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North-West | The Pampas | Mesopotamia | Cuyo | North-East | Patagonia | Antarctica

Argentina, the second-largest country in Latin America, occupies most of the southern part of the South American continent.  It is bounded by the Atlantic Ocean in the east and south; its neighbours are Brazil and Uruguay to the North-east and east, Bolivia and Paraguay to the north and Chile to the West.  The terrain is made up mostly of Low or Flatlands, although it also features some major mountain ranges and tablelands situated at a high altitude above sea level.  Argentina is a federal country, divided into 23 provinces which have the same political status as the Australian states. The country is divided geographically into six regions: the Pampas, the North-West, Cuyo, the North-East, Mesopotamia, and the Patagonia and South Atlantic Islands, Malvinas being the largest.  Like Australia, Argentina also claims sovereignty rights over part of Antarctica.

North-west region

Ischigualasto, Valle de la Luna, San Juan The provinces of the North-west region include  Jujuy, Salta, Tucuman, Catamarca and La Rioja.  The North-west is a mountainous region, which includes Andean peaks of up to 7,000 metres above sea level.  A high plateau, the Puna, lies near the Chilean and Bolivian border.  Fruit, olives, wine, sugar, minerals, oil, and gas are the main produce of this sparsely-populated area.



The Pampas

The provinces of this area are: Buenos Aires, Santa Fe, La Pampa and the south eastern part of Córdoba.  It is situated in the central-eastern region of Argentina, formed by vast expanses of plains and pastures. It covers approximately one quarter of Argentina's total land area. The soils are among the richest in the world.  The Pampas can be subdivided into the eastern, humid pampas and the dry pampas to the West.  The humid pampas has an average rainfall of 1,000 millimeters per year.  Agriculture in the area includes the growing of wheat, corn and oil seeds, and the grazing of great herds of cattle on the extensive plains.  Industrial production extends over the provinces of Buenos Aires, Santa Fe and Cordoba.  Of all regions, The Pampas has the largest population, the main city  being Buenos Aires which has a population of 12,000,000.



WaterfallThe provinces of Misiones, Corrientes and Entre Rios lie in this region.  Like the ancient Mesopotamia of the Middle East, this is a fertile valley between two rivers—the Uruguay and Paraná.  The area features plains, jungles, hills and swamps, as well as the spectacular Iguazu falls.  In addition to a great variety of wildlife, the region sustains a strong subtropical agriculture, as well as beef production and forestry, timber, and paper industries.




Parque Provincial Aconcagua, MendozaThis region in the center-west of Argentina covers the provinces of Mendoza, San Luis and San Juan. Located in Mendoza is the highest mountain of America, the Aconcagua (6,959 metres). Mendoza and San Juan are the country's most important provinces for wine production, and sources of mineral and thermal waters. The region is also endowed with a large irrigation potential and important deposits of minerals and fuels.  The most significant natural products are fruit, wine, oil and gas, whereas the most significant manufacturing activities are the excellent metallurgical industry and the manufacture of foodstuffs.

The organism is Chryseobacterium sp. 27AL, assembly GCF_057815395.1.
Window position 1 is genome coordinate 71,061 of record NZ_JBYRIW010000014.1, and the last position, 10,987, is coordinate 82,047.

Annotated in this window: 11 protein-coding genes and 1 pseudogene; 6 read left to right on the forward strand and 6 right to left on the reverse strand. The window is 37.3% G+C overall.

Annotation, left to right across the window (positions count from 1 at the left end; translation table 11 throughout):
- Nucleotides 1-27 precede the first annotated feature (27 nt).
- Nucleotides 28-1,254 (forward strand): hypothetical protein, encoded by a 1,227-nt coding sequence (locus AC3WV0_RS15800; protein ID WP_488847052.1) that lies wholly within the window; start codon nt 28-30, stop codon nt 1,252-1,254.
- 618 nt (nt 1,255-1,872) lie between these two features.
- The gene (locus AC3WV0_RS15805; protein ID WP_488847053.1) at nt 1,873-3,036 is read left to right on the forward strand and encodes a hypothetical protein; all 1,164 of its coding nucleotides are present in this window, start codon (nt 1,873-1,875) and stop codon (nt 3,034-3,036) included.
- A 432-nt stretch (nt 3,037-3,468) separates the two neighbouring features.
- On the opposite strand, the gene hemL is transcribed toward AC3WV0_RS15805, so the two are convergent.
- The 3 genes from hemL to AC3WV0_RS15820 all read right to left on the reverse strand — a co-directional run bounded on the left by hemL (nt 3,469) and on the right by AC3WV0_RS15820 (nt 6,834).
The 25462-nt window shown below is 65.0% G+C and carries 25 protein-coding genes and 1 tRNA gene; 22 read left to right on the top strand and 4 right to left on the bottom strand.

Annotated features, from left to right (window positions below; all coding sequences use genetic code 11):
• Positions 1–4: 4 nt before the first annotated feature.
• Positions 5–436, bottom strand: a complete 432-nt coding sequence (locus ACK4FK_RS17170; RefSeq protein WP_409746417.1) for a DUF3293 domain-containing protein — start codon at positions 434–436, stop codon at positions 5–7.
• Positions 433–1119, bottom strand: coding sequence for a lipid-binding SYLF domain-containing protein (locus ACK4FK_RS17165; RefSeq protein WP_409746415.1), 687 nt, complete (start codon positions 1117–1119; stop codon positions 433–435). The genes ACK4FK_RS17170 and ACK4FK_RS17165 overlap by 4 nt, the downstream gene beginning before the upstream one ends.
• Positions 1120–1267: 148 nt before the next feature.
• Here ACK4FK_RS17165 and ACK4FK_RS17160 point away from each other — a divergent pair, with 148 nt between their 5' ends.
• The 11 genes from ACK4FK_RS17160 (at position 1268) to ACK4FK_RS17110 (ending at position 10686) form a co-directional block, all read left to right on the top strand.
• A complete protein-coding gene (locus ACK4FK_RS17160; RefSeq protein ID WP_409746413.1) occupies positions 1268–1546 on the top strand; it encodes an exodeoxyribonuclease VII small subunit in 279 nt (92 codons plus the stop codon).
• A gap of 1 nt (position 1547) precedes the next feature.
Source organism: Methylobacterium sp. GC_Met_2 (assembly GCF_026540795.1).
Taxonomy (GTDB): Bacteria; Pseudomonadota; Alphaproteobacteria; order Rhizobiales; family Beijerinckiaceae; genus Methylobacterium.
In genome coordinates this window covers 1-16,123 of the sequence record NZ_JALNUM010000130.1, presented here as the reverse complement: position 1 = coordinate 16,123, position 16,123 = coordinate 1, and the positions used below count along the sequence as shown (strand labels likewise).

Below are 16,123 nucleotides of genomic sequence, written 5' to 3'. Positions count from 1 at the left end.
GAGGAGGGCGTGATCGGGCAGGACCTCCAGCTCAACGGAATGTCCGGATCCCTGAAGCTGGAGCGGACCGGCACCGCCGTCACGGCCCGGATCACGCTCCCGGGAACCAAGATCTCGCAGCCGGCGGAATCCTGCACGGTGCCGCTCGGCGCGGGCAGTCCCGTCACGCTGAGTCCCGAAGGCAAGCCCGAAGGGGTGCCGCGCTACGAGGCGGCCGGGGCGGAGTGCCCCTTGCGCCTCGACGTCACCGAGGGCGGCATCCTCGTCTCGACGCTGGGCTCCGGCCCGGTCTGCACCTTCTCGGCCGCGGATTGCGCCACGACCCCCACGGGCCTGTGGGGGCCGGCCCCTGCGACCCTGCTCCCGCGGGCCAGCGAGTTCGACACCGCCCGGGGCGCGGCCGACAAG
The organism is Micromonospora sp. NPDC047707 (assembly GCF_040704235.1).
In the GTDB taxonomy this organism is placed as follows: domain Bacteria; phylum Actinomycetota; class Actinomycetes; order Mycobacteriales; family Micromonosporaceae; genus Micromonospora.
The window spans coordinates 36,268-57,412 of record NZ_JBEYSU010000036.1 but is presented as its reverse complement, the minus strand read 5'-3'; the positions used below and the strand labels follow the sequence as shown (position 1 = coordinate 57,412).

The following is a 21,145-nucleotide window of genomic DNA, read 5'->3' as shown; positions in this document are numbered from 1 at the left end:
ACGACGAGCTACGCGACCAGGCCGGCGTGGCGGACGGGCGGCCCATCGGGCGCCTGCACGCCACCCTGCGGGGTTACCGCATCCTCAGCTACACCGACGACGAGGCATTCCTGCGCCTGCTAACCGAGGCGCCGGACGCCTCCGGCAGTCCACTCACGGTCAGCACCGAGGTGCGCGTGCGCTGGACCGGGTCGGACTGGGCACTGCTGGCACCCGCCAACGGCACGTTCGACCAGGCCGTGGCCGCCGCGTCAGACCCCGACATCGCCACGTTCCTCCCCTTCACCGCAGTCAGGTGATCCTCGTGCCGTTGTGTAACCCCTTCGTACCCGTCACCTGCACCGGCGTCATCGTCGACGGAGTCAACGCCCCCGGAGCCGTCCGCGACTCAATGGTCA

Bañado de la Estrella, FormosaThis region, called the Chaco, includes the provinces of Chaco, Formosa and the North of Santiago del Estero.  With the daily summer temperatures averaging 23°C, the Chaco has a warm climate.  The flat land has large areas of forest, some of which has been cleared for stock grazing and crop farming.  Cotton, vegetables and cattle breeding are the main sources of agricultural production.




PatagoniaThis region is the largest and includes the provinces of Rio Negro, Neuquén, Chubut, Santa Cruz, Tierra del Fuego and the South Atlantic Islands.  Its arid windy plateau covers most of the southern part of Argentina.  It has a cool climate but little rainfall; less than 250 millimetres on average a year.  Less than three per cent of the total population of Argentina lives in this area.  Fruit growing in the Andean Region is the main agricultural activity, while oil, gas, aluminium and fisheries are great sources of economic activity.  The mountains of the Andes in these areas are not as high as in the rest of Argentina, but some peaks reach heights of more than 2,000 metres above sea level.  Near the Colorado and Negro rivers, are located large apple, pear and plum plantations, whereas the southern region supplies most of Argentina's oil and gas.  The Province of Tierra del Fuego includes the Islands of the South Atlantic, like Malvinas and Georgias del Sur.  The city of Ushuaia in Tierra del Fuego is the most southern city in the world.


Antarctica Argentina claims sovereignty rights over 970,000 square kilometres of Antarctica. The first visit by Argentineans was in 1881.  Argentina   now has four scientific bases in Antarctica, which include housing, education and health facilities.



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